“I say it with a sad sense of the disparity between us. I am not included within the pale of this glorious anniversary! Your high independence only reveals the immeasurable distance between us. The blessings in which you, this day, rejoice, are not enjoyed in common.-The rich inheritance of justice, liberty, prosperity and independence, bequeathed by your fathers, is shared by you, not by me. The sunlight that brought light and healing to you, has brought stripes and death to me. This Fourth July is yours, not mine. You may rejoice, I must mourn.” Frederick Douglas – The Meaning of July Fourth for the Negro – 1852
As America celebrates July Fourth, as the grills smoke, the salads are tossed, pools filled, and fireworks displayed take a moment to reflect. Reflect upon how far we have come as a nation and yet how far we have to go.
I implore African Americans to read the entire text of Frederick Douglas’ famous speech, The Meaning of July Fourth for the Negro. Are we as a people able to enjoy the blessings, the justice, and the liberty that are celebrated on this day?
We have become all too familiar with the data. According to Bread for the World, one in four African-Americans lives below the federal poverty line and more than a third (35.7 percent) of all African-American children live in poverty. The Bureau of Labor Statistics reports that for 2013, the underemployment rate for African-American workers was 13.4 percent compared 6.7 percent for white workers. That does not account for those who have lost faith in the process and dropped out of the system. The Pew Research Center reports that the Median Net Worth of Households for Whites is $113,149 and for African Americans is $5,677. The NAACP reports that African Americans now constitute nearly 1 million of the total 2.3 million of the incarcerated population. African Americans are incarcerated at nearly six times the rate of Whites.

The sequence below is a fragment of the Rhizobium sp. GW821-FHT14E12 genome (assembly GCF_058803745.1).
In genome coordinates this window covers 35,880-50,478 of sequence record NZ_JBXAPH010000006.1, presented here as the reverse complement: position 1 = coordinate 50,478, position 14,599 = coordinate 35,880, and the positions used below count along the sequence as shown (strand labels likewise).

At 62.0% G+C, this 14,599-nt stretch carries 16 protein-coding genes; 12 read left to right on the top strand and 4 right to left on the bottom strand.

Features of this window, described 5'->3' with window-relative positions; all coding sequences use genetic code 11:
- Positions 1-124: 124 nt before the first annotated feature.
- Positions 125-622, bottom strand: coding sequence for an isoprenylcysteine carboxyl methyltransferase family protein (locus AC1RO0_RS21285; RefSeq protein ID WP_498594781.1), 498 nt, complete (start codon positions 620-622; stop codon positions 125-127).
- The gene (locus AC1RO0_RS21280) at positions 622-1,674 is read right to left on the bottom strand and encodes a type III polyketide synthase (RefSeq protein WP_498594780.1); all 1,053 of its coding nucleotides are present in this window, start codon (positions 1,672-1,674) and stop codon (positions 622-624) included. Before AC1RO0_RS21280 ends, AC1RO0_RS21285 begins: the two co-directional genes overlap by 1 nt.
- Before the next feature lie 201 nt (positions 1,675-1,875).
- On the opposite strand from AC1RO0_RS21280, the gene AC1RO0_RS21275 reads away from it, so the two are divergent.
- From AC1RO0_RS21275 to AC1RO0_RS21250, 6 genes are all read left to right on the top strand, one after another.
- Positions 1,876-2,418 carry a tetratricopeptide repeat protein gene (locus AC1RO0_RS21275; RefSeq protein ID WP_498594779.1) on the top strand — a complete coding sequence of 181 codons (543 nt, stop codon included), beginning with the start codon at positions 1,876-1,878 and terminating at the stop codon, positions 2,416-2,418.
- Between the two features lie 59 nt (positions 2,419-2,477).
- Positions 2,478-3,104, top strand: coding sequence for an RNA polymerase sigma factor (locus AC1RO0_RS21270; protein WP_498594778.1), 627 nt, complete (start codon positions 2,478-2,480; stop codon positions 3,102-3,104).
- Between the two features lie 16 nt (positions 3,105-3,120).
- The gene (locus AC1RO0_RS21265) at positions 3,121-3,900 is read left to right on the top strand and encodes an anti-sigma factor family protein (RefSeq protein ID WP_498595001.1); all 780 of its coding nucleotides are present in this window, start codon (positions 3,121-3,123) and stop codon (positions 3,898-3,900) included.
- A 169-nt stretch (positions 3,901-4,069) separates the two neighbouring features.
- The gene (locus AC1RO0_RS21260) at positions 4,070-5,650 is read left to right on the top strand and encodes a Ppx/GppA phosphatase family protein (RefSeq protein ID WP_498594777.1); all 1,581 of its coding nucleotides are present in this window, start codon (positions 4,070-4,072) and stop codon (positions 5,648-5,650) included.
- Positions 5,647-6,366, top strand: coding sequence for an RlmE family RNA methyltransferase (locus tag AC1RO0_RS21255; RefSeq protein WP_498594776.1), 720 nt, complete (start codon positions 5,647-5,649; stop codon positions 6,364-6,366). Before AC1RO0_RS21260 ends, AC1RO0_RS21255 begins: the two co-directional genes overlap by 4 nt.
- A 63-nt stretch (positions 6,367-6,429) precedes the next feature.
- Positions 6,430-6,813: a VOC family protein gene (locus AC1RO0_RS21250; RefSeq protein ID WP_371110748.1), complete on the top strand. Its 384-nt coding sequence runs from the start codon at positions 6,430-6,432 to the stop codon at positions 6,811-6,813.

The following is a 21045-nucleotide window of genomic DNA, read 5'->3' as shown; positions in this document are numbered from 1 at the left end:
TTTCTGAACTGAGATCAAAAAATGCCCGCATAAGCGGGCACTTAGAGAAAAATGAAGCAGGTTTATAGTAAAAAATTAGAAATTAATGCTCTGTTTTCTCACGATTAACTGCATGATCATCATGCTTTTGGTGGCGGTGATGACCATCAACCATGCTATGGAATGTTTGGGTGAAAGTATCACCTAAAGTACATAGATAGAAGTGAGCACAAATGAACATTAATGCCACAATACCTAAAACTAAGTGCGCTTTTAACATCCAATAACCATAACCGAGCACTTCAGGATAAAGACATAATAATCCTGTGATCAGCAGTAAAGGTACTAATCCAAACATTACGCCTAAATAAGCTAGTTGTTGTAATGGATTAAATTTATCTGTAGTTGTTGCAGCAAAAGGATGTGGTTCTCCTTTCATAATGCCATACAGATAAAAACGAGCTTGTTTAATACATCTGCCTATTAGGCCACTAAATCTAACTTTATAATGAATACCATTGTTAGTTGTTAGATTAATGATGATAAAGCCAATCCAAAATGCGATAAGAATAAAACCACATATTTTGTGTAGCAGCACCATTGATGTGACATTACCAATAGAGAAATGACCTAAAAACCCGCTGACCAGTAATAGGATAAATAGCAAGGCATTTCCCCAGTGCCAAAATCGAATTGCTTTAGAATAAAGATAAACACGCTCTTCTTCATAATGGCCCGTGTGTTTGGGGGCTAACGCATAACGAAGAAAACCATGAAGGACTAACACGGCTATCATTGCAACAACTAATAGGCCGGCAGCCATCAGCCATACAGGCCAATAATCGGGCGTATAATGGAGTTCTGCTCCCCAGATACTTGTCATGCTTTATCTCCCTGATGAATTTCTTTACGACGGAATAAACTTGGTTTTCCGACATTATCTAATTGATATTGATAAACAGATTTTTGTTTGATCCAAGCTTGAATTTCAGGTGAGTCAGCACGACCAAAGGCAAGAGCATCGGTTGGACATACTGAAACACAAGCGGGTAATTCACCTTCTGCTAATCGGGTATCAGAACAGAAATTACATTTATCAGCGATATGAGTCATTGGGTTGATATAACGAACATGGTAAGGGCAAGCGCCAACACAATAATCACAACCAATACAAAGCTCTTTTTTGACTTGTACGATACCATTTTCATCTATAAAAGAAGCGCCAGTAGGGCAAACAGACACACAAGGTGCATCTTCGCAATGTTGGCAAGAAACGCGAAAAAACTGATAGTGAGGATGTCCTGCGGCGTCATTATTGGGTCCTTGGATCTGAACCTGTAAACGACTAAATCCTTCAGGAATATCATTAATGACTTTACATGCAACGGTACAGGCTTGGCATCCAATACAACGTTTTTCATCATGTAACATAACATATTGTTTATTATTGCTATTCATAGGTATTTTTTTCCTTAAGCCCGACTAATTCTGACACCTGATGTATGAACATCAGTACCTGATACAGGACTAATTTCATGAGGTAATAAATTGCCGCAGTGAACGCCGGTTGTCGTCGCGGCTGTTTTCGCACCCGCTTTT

These are just a few examples of the frightening realities with which we are faced.
Douglas asked, “What, to the American slave, is your 4th of July? I answer; a day that reveals to him, more than all other days in the year, the gross injustice and cruelty to which he is the constant victim.” Yes, slavery ended in 1865 but that two hundred- fifty years of slavery was followed by ninety years of Jim Crow; sixty years of separate but equal and thirty-five years of racist housing policy.
Yes, legislative and judicial progress have been made. The Civil Rights Act of 1866 provided for the equality of citizens of the United States in the enjoyment of “civil rights and immunities.” That Act was undermined by the Tilden/Hayes compromise of 1877. We have recently celebrated the 60th anniversary of the Brown v. Board of Education decision and the 50th anniversary of the 1964 Civil Rights Act and will soon celebrate the passage of the 1965 Voting Rights Act. One problem is that too many have confused the legislative successes with the ultimate victory, changing the racist core and premise upon which this country was founded as memorialized in the U.S. Constitution.